Minasian Research Lab
at Lawrence Berkeley National Laboratory
Many of the most valued chemical and physical processes in the energy sciences are governed by a delicate arrangement of multiple interactions in complex systems. The central goal of our research is to control behavior in complex inorganic systems by coupling the development of new conceptual models of bonding and electronic structure to the discovery of novel approaches in inorganic synthesis. Our approach leverages access to cutting-edge analytical tools and unique capabilities to synthesize compounds that are normally difficult to isolate and study. Of particular interest are the radioactive actinide elements, and the investigation of how 5f-orbital bonding impacts the electronic, magnetic, and reactivity characteristics of actinide molecules and materials. We target challenges with broad scope and complexity, and assemble large multidisciplinary teams of experimentalists and theorists to effectively manage resources and ensure steady progress towards research goals.
New Conceptual Frameworks for Bonding and f-electron Localization for Lanthanides and Actinides
Existing models of bonding are unable to fully capture the interplay between the multiple quantum mechanical many-body phenomena that control the behavior of topological insulators, heavy fermions, and other correlated electron systems featuring f-elements. Studies of self-contained systems – in particular, single molecule lanthanide and actinide organometallics – can help to unravel the design principles of quantum materials and lead to new applications for the f-elements as molecular qubits and in multi-qubit architectures. Our recent work has shown that metal–ligand covalency and multiconfigurational ground states can be probed experimentally with high resolution in f-element coordination compounds with X-ray absorption spectroscopy, XAS, using soft X-rays at the K-edges for the light atoms directly bound to metal centers (collectively referred to as ligand K-edge XAS). By examining periodic changes in electronic structure and orbital mixing in isostructural molecules and extended solids, we are able to quantify changes in electronic structure that would otherwise be obscured by the presence of uncontrolled variables.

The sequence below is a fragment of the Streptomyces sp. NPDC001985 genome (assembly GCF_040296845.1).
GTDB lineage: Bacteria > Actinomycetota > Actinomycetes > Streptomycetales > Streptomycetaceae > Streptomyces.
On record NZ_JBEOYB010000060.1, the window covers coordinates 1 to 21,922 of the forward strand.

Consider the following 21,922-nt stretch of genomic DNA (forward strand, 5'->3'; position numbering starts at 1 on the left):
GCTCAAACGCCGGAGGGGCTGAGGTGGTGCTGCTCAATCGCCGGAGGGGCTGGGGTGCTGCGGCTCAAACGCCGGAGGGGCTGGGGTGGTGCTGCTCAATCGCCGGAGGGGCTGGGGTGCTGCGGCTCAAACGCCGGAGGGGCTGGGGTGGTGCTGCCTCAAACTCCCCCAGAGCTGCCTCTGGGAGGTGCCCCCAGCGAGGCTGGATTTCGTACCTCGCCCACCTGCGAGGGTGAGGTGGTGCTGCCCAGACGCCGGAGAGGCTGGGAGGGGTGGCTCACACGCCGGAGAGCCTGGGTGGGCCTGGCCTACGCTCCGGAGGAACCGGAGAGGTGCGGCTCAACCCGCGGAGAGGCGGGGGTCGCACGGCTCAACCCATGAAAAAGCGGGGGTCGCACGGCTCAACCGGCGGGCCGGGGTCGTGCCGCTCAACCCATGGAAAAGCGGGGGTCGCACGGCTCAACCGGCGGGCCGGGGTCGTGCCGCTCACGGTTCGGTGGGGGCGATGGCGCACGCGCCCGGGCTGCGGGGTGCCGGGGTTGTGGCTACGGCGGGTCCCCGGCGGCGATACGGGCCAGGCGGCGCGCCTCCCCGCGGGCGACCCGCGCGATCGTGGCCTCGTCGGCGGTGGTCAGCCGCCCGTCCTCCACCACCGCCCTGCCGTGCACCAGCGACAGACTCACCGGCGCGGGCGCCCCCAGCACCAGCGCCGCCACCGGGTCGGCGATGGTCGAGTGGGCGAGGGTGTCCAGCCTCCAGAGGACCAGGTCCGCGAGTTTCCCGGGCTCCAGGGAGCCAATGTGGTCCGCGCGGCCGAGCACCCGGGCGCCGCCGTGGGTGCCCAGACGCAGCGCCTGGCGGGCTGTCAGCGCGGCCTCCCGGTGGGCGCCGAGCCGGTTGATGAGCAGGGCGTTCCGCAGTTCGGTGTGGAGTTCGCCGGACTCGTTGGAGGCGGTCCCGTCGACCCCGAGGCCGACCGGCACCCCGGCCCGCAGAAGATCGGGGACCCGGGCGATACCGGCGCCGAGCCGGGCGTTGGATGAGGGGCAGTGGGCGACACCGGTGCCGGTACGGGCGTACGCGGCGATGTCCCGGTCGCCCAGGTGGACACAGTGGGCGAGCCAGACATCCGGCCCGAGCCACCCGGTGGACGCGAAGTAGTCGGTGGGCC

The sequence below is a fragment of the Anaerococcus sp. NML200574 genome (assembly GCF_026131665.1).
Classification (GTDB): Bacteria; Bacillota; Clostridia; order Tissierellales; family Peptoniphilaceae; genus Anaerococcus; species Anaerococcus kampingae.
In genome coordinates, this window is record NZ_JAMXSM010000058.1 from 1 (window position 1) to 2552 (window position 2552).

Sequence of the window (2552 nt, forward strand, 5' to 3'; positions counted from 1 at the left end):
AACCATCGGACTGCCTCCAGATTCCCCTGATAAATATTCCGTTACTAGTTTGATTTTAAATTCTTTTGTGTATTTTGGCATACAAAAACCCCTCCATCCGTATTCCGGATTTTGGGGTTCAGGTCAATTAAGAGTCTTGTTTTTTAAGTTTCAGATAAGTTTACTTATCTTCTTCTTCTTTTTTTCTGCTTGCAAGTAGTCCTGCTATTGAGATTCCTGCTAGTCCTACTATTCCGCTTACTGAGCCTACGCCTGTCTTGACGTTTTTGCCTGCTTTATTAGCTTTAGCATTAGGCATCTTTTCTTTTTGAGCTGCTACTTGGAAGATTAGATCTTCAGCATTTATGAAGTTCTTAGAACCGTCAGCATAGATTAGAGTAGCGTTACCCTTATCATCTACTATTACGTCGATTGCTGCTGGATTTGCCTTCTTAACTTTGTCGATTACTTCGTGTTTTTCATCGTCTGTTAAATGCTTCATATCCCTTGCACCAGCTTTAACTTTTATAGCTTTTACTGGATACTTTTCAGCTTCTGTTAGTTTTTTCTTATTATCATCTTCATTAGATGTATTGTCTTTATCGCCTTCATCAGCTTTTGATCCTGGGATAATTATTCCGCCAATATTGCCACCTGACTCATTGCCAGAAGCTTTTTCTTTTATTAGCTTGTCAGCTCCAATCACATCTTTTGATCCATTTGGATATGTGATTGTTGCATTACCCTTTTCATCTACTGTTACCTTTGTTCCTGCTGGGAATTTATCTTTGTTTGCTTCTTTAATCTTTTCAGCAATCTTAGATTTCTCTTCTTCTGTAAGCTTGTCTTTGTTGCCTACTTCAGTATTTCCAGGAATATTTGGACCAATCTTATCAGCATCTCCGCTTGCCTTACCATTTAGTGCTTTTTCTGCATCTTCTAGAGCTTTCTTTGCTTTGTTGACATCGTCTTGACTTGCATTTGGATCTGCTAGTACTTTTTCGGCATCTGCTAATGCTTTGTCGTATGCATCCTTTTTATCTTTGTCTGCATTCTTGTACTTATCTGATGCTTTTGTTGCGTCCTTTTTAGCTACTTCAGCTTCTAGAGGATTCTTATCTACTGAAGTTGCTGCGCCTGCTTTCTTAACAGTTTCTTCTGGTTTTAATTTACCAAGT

Jacob Branson, S. Olivia Gunther
John Arnold and Polly Arnold (UC Berkeley and LBNL); Corwin Booth, Wayne Lukens, David Shuh (LBNL); Taoxiang Sun (Tsinghua U.); David Clark, Stosh Kozimor (LANL); William Evans (UC Irvine)
Wibe de Jong (LBNL); Enrique Batista, Richard Martin, Ping Yang (LANL); Jochen Autschbach (Buffalo); Nikolas Kaltsoyannis (Manchester); Chantal Stieber (Cal Poly Pomona)
1. The duality of f-electron localization and covalency in lanthanide and actinide metallocenes (2020)
2. Quantitative evidence for lanthanide–oxygen orbital mixing in CeO2, PrO2, and TbO2. (2017)
3. A macrocyclic chelator that selectively binds Ln4+ over Ln3+ by a factor of 1029
4. Evidence for 5d-σ and 5d-π covalency in lanthanide sesquioxides from oxygen K-edge X-ray absorption spectroscopy
Controlling the Size and Composition of Multidimensional Actinide Nanomaterials